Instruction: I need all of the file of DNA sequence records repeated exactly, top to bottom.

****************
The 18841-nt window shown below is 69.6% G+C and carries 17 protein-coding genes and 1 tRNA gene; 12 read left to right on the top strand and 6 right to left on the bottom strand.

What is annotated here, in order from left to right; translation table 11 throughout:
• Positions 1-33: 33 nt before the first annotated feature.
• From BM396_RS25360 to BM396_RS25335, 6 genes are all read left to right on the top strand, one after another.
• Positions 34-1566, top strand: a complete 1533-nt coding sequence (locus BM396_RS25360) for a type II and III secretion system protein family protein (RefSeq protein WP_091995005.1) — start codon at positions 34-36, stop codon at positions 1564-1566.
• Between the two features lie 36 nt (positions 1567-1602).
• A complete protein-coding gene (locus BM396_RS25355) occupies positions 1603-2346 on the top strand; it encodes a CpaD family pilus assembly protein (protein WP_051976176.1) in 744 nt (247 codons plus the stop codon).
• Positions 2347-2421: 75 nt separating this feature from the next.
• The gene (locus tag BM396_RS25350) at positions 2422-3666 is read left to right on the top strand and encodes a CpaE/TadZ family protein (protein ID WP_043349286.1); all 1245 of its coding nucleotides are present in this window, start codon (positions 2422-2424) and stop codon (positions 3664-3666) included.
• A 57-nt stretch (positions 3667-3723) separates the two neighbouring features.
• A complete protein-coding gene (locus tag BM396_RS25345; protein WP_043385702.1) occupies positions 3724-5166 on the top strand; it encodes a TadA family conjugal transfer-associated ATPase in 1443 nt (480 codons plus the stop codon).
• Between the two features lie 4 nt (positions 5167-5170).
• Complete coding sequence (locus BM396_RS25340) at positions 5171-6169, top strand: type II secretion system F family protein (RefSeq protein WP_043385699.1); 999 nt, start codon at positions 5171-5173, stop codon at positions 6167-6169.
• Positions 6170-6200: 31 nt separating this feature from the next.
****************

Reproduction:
The 18841-nt window shown below is 69.6% G+C and carries 17 protein-coding genes and 1 tRNA gene; 12 read left to right on the top strand and 6 right to left on the bottom strand.

What is annotated here, in order from left to right; translation table 11 throughout:
• Positions 1-33: 33 nt before the first annotated feature.
• From BM396_RS25360 to BM396_RS25335, 6 genes are all read left to right on the top strand, one after another.
• Positions 34-1566, top strand: a complete 1533-nt coding sequence (locus BM396_RS25360) for a type II and III secretion system protein family protein (RefSeq protein WP_091995005.1) — start codon at positions 34-36, stop codon at positions 1564-1566.
• Between the two features lie 36 nt (positions 1567-1602).
• A complete protein-coding gene (locus BM396_RS25355) occupies positions 1603-2346 on the top strand; it encodes a CpaD family pilus assembly protein (protein WP_051976176.1) in 744 nt (247 codons plus the stop codon).
• Positions 2347-2421: 75 nt separating this feature from the next.
• The gene (locus tag BM396_RS25350) at positions 2422-3666 is read left to right on the top strand and encodes a CpaE/TadZ family protein (protein ID WP_043349286.1); all 1245 of its coding nucleotides are present in this window, start codon (positions 2422-2424) and stop codon (positions 3664-3666) included.
• A 57-nt stretch (positions 3667-3723) separates the two neighbouring features.
• A complete protein-coding gene (locus tag BM396_RS25345; protein WP_043385702.1) occupies positions 3724-5166 on the top strand; it encodes a TadA family conjugal transfer-associated ATPase in 1443 nt (480 codons plus the stop codon).
• Between the two features lie 4 nt (positions 5167-5170).
• Complete coding sequence (locus BM396_RS25340) at positions 5171-6169, top strand: type II secretion system F family protein (RefSeq protein WP_043385699.1); 999 nt, start codon at positions 5171-5173, stop codon at positions 6167-6169.
• Positions 6170-6200: 31 nt separating this feature from the next.